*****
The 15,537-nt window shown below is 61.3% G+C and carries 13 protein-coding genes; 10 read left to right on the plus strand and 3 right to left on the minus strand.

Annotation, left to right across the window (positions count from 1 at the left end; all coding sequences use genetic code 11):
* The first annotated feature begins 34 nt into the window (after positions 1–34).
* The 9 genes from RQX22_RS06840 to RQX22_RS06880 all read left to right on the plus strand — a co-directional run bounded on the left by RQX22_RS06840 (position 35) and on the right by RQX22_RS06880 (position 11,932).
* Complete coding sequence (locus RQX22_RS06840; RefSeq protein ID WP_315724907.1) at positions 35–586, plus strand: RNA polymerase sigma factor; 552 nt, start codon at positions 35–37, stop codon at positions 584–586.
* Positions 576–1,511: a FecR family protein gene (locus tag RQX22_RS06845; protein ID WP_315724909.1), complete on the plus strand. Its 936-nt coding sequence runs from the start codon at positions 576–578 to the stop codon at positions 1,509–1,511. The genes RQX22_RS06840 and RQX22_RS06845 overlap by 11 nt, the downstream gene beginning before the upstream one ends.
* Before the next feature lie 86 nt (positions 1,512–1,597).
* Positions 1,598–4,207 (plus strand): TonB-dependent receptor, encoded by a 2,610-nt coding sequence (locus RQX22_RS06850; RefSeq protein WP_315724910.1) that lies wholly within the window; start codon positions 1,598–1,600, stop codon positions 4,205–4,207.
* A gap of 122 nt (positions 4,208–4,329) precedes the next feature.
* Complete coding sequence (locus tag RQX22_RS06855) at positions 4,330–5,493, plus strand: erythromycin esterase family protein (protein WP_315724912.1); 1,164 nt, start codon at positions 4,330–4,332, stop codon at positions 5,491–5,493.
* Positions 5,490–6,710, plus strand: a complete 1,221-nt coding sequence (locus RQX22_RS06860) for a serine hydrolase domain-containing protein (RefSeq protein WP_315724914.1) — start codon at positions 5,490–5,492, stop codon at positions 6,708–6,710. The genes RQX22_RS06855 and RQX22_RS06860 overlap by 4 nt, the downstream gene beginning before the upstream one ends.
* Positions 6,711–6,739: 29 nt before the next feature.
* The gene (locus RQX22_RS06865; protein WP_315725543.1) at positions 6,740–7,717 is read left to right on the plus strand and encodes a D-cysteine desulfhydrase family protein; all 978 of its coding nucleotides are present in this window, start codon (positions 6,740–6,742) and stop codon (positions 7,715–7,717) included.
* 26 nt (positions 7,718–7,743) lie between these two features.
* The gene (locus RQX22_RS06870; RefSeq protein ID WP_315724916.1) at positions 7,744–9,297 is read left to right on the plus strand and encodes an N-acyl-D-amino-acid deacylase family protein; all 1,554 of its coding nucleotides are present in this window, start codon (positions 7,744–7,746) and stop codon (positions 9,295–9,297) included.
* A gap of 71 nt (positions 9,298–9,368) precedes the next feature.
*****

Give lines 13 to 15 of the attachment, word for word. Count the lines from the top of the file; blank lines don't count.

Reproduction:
* The gene (locus RQX22_RS06865; protein WP_315725543.1) at positions 6,740–7,717 is read left to right on the plus strand and encodes a D-cysteine desulfhydrase family protein; all 978 of its coding nucleotides are present in this window, start codon (positions 6,740–6,742) and stop codon (positions 7,715–7,717) included.
* 26 nt (positions 7,718–7,743) lie between these two features.
* The gene (locus RQX22_RS06870; RefSeq protein ID WP_315724916.1) at positions 7,744–9,297 is read left to right on the plus strand and encodes an N-acyl-D-amino-acid deacylase family protein; all 1,554 of its coding nucleotides are present in this window, start codon (positions 7,744–7,746) and stop codon (positions 9,295–9,297) included.